Login with RealMe

To access the Procurement online service, you need a RealMe login. If you've used a RealMe login somewhere else, you can use it here too. If you don't already have a username and password, just select Login and choose to create one.

What's RealMe?

To log in to this service you need a RealMe login.

This service uses RealMe login to secure and protect your personal information.

RealMe login is a service from the New Zealand government that includes a single login, letting you use one username and password to access a wide range of services online.

Find out more at www.realme.govt.nz.

Managing leases

Use the Government Property Portal to administer your leases and keep on top of your lease obligations, key dates and actions.

The Government Property Portal

Use the Government Property Portal (GPP) to:

  • monitor your lease obligations and key dates
  • store all lease-related information, including records of written correspondence, phone conversations and meetings related to the lease
  • run rent review and lease expiry reports
  • keep track of key actions and events, and the status of these.

Keeping the portal accurate and up-to-date helps both your agency and GPG to maintain a single source of truth. This will assist with planning and decision-making on wider government property initiatives.

Lease renewals

Mandated agencies need written approval from GPG before confirming to your landlord whether or not you will be renewing your lease.

Lease approval process

Plan ahead

  • If you are not planning to renew your lease, landlords can often require 12 months' notice in writing. Check your current lease to make sure.
  • If you are planning to renew your lease, the timeframe for written notification is usually between 3 and 12 months. Remember to take into account the time required to complete a NABERSNZ assessment, as complying with these standards is required for lease renewal.

Energy efficiency standards

Amending lease provisions

Lease renewal can be a good time to:

  • ask the landlord to amend existing lease provisions
  • raise any issues relating to service or maintenance
  • seek improvements, like new carpet.

Raising issues at lease renewal time can give you extra leverage. For example, if you request an amendment or a more stringent provision for seismic issues, you can choose not to renew the lease if the landlord does not agree.

Rent reviews

If you have a pre-agreed fixed rate rental review in place (like a consumer price index (CPI) adjustment or stipulated percentage increase), this will always happen as set out in the lease.

If you don't have a fixed agreement in place, you must get an independent rental market valuation from a registered valuer before agreeing to any variation.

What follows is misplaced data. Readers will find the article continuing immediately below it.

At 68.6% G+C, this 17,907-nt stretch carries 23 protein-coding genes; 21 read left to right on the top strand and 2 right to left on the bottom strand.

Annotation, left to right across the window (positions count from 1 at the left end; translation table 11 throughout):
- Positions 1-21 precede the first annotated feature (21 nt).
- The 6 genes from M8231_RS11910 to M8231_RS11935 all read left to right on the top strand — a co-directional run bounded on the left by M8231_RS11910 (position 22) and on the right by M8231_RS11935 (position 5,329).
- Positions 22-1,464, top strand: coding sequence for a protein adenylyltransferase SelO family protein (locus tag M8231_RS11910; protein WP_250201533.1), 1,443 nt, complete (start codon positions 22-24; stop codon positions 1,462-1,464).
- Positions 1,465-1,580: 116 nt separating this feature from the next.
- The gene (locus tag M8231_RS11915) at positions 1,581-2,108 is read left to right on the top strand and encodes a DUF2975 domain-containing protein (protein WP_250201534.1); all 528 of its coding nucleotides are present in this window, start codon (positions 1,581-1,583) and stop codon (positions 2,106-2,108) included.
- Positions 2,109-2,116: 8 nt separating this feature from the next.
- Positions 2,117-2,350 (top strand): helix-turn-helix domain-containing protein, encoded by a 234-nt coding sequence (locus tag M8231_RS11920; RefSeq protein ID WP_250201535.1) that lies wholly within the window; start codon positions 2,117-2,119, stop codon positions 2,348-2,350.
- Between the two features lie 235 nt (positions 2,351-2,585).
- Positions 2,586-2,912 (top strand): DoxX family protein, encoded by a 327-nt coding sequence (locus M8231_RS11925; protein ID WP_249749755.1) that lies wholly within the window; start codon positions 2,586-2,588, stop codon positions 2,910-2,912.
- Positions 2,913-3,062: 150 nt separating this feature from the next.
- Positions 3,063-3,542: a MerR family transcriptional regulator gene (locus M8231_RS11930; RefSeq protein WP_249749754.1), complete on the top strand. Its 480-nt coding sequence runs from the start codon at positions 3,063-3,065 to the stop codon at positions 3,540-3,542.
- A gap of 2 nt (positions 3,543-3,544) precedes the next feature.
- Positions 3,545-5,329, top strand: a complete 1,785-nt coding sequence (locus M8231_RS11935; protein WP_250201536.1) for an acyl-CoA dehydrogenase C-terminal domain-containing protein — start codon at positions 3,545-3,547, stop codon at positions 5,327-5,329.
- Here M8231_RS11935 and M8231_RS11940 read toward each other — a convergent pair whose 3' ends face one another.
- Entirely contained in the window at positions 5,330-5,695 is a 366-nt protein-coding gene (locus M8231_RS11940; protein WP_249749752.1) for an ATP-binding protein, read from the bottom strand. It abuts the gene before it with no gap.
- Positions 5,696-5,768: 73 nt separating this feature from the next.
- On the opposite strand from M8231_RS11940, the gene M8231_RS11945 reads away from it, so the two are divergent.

Valuation reports

Any valuation report should be compliant with the New Zealand Institute of Valuers Valuation Standards and include:

  • market rental
  • evidence of comparable rents and analysis and reconciliation of the evidence to the market rent for the premises (and car parks if any)
  • copies of any specialist technical advice (like engineering reports) referred to during the valuation process
  • details of which improvements are included or excluded in the determination of the market rental.

If you have any queries about rental valuations, contact us. We may be able to provide information from other recent valuations of a similar type.

Falling markets

In a falling market, a landlord may not instigate a rental review unless they have to. In these cases, agencies should get a valuation report and instigate the rental review if the valuation shows a decreased rent.

Ratchet clauses

If a lease has a ratchet clause, understand whether it is:

  • a soft ratchet clause, which means the rental figure will never drop to less than the original sum agreed between the landlord and the tenant, or
  • a hard ratchet clause, which means the rental figure will never drop to less than the last rental figure agreed at the previous rental review.

Ensure you understand and stick to any clauses that refer to ‘time being of the essence’.

Lease expiry and disposal

You need to know well in advance when your lease is due to expire – landlords often require 12 months' notice if you are not intending to renew. If you use GPP to manage your lease, you can set up automatic notifications for key dates.

Lease disposal 

If you are disposing of a lease, you'll need to follow our approval process and complete the lease disposal approval form.

Lease approval process

Make-good clauses

Ideally, lease agreements using our templates should not have a make-good clause in them. If you have an older lease agreement with a make-good clause:

  • check your lease to be clear on what you're obligated to reinstate
  • speak to us early on – we may know of another agency that could use the space, which could reduce or remove your make-good obligations
  • get an estimate from a quantity surveyor or a quote from a contractor to understand the costs involved in reinstating the premises, including costs that may come from removing fixtures, fittings and equipment. Check with your finance team to see what provisions were made for any make-good clauses when the lease was executed.

Maintenance obligations

Create a clear schedule of maintenance obligations, such as maintaining lifts or air conditioning, defining for each obligation:

  • who is responsible (landlord or agency)
  • when it needs to be done.

Use our template as a starting point:

Facilities management

Building additions and alterations

If you need to alter the leased space during your lease term, check the lease to confirm whether you:

  • need prior written approval from the landlord
  • will need to return the property to the original state at the end of the lease
  • need consent from any local authorities.

Managing a design and fit-out project